Detritivory in neotropical fish communities

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Fish communities of major river systems in South America contain a high proportion of detritivorous fishes in the families Prochilodontidae and Curimatidae. These families include important fish stocks that in some regions comprise over 50 percent of the community ichthyomass. As a group, detritivores have anatomical-physiological adaptations for collection and digestion of detritus, but the actual mechanisms of these presumed adaptations have to-date only been inferred. Dietary requirements have not been identified. Behavioral adaptation is implied by feeding habitat selection but its nutritional significance is unknown. Because many of these species have commercial importance, and because ongoing construction of impoundments threatens to disrupt seasonal migrations between spawning and feeding areas, an understanding of the feeding biology of detritivores is important. © 1983 Dr W. Junk Publishers.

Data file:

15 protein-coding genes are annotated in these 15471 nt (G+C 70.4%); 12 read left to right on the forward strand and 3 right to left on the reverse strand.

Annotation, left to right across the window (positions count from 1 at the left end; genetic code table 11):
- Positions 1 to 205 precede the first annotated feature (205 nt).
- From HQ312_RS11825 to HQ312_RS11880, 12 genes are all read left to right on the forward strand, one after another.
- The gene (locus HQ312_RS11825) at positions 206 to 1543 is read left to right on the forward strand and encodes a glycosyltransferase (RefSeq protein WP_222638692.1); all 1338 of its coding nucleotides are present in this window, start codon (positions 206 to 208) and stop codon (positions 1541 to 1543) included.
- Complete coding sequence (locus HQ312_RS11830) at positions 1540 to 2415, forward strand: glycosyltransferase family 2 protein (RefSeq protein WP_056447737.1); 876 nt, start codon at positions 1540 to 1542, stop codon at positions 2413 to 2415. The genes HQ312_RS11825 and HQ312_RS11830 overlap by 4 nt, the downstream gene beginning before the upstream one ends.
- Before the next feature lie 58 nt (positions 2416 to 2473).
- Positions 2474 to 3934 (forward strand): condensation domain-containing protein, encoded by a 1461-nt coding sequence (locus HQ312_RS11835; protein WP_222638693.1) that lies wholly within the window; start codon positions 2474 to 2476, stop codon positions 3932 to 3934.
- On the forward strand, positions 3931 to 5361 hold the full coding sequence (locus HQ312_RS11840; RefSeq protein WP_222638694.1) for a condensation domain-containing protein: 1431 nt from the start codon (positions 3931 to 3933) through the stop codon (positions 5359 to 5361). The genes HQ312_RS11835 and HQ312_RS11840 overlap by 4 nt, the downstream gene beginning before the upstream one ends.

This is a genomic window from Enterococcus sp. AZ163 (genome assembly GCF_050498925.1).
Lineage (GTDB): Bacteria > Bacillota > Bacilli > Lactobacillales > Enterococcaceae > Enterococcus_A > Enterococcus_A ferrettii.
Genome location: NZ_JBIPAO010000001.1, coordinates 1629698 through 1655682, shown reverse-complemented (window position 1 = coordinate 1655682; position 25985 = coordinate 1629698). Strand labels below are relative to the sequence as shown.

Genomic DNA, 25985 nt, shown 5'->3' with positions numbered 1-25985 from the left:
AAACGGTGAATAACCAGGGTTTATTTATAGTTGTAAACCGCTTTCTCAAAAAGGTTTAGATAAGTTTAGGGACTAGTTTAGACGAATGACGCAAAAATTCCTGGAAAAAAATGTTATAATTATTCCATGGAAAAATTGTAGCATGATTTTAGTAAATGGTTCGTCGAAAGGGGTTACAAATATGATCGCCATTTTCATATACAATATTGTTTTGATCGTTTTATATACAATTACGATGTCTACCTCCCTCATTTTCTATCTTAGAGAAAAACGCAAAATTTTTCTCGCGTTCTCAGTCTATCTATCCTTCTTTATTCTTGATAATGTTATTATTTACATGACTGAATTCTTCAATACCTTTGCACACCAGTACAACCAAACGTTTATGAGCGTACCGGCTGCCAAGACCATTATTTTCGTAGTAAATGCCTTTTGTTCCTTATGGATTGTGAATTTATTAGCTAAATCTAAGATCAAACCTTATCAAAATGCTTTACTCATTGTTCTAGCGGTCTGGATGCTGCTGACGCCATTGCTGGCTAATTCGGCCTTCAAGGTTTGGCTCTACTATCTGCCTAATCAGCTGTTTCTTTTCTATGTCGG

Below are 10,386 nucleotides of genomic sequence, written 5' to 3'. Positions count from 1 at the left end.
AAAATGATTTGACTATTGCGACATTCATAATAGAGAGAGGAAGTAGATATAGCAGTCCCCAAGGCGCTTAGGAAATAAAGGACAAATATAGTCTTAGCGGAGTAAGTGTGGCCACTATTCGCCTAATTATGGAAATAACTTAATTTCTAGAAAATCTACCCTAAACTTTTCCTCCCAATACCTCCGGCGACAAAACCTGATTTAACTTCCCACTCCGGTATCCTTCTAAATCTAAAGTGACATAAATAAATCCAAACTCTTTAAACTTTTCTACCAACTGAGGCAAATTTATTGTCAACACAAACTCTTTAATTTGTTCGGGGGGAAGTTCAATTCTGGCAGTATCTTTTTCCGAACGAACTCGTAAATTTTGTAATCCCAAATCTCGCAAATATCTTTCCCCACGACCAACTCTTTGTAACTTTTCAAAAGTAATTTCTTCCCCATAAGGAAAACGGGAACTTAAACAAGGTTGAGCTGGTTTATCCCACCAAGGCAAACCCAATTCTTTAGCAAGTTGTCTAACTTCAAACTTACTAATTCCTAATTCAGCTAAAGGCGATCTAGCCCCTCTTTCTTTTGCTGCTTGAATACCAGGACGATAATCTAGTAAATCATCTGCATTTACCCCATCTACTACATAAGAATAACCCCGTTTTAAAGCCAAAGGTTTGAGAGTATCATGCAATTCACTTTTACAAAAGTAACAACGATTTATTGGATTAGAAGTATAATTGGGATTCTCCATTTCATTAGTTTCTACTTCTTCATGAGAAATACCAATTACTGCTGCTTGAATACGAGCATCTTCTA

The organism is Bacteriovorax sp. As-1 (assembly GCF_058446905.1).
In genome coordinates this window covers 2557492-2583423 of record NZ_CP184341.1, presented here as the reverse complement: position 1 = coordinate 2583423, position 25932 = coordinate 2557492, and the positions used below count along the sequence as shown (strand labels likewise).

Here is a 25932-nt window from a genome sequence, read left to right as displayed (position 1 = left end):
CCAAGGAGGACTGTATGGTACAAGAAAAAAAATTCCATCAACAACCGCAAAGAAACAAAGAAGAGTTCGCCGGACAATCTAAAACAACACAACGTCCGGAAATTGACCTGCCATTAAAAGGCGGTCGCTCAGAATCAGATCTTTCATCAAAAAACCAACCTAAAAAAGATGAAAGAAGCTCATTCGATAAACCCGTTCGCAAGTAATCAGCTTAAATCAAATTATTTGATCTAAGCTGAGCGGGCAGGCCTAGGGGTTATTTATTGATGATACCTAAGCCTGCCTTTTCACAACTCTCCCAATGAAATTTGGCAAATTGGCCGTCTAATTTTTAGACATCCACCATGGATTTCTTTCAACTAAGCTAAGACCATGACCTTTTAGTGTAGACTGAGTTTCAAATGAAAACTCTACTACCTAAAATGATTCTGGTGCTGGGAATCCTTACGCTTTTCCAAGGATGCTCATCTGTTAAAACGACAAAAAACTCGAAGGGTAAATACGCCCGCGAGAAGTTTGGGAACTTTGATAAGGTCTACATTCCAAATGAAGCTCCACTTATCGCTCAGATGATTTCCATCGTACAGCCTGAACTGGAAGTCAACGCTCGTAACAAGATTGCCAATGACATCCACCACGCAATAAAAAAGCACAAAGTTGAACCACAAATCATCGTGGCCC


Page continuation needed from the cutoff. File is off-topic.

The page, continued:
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Environmental Biology of Fishes